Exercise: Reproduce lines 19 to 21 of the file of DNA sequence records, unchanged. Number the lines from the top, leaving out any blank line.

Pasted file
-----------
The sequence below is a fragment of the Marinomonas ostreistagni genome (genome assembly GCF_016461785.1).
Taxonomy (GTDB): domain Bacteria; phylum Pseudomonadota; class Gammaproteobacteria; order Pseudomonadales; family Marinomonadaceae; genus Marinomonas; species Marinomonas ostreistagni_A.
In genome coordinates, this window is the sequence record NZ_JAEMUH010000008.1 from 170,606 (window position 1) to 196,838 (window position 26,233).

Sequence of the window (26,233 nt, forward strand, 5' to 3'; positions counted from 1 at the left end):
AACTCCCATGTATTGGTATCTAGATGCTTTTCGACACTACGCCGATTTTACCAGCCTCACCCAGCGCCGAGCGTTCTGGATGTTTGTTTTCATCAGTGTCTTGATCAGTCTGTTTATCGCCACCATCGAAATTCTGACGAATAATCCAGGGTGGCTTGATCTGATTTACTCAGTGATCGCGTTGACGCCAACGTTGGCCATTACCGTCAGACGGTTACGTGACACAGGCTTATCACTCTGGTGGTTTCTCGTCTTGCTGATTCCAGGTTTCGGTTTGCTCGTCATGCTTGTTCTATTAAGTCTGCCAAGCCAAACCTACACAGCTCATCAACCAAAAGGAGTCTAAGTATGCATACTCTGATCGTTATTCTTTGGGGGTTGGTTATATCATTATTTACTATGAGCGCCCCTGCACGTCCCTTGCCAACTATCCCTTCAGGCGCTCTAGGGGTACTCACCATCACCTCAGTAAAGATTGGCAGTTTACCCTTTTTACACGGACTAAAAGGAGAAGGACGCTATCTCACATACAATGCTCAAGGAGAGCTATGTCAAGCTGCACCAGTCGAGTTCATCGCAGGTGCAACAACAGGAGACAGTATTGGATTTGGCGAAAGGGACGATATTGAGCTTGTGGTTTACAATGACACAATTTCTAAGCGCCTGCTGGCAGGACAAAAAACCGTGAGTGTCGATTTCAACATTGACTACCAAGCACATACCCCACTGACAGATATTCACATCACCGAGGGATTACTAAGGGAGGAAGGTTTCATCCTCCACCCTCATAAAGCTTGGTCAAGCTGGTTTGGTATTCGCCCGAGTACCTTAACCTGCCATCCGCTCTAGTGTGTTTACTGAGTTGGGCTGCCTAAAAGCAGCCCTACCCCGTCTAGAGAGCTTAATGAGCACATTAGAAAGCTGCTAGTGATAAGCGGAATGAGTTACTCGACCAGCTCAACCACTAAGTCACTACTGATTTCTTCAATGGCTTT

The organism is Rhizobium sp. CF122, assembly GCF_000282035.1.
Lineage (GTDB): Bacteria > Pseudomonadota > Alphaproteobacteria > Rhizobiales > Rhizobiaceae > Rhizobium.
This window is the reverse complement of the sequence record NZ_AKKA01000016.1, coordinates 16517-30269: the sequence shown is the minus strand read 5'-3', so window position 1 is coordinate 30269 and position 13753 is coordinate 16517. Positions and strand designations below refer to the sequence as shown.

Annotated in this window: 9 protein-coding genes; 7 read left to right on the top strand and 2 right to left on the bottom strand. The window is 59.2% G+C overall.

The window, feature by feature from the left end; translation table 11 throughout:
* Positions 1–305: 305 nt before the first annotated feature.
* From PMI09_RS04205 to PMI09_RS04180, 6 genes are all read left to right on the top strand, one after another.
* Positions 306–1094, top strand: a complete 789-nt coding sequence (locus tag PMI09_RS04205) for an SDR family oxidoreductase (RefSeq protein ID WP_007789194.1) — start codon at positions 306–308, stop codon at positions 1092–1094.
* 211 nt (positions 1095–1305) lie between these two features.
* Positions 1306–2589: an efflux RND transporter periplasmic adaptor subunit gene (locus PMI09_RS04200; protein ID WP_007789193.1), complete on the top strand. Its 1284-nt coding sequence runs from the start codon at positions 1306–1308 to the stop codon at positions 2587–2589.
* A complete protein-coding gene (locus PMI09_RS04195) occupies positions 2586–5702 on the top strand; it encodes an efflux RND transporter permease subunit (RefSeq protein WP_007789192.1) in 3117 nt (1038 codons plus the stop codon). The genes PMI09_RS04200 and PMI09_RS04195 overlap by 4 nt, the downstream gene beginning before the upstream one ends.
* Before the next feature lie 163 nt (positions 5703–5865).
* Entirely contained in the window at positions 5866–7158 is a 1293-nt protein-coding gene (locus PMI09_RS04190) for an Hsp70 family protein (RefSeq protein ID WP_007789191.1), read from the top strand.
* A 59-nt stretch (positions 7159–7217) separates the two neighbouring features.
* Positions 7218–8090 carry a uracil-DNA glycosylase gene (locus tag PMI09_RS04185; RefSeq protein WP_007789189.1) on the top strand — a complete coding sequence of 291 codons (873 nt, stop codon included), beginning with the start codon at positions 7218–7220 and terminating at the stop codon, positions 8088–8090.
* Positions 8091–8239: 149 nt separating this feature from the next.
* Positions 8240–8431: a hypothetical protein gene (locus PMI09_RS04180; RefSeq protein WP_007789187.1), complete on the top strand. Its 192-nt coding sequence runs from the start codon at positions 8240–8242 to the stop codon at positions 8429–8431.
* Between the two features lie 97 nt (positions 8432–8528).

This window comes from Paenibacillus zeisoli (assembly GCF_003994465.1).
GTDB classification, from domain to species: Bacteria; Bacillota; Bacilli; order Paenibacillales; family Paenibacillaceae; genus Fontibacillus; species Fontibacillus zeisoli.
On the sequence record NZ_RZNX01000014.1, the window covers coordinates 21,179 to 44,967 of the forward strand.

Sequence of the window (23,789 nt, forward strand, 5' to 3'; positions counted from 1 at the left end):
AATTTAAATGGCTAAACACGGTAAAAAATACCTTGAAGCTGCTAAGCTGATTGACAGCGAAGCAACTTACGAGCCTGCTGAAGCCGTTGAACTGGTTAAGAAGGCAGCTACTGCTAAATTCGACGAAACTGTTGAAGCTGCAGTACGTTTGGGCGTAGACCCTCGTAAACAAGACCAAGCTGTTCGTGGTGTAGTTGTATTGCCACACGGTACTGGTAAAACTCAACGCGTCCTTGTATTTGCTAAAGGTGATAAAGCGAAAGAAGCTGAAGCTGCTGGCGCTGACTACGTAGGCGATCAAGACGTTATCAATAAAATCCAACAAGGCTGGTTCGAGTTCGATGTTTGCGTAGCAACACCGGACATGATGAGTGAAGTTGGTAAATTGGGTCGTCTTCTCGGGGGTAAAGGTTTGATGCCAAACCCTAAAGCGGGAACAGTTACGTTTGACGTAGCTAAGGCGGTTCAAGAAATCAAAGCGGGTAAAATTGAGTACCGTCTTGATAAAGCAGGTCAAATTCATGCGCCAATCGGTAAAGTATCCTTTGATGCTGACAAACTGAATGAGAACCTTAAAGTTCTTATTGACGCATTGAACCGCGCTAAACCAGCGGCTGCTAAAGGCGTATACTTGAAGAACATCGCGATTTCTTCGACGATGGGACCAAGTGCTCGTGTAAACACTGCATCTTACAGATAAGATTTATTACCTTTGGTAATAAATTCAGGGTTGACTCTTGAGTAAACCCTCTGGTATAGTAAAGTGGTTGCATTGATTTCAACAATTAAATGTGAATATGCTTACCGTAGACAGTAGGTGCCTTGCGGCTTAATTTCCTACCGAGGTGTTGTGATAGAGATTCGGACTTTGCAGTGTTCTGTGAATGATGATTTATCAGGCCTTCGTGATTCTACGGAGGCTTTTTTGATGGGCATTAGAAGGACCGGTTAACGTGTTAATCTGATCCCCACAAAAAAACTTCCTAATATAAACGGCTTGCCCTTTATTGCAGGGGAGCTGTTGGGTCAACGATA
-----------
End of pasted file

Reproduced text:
* A 59-nt stretch (positions 7159–7217) separates the two neighbouring features.
* Positions 7218–8090 carry a uracil-DNA glycosylase gene (locus tag PMI09_RS04185; RefSeq protein WP_007789189.1) on the top strand — a complete coding sequence of 291 codons (873 nt, stop codon included), beginning with the start codon at positions 7218–7220 and terminating at the stop codon, positions 8088–8090.
* Positions 8091–8239: 149 nt separating this feature from the next.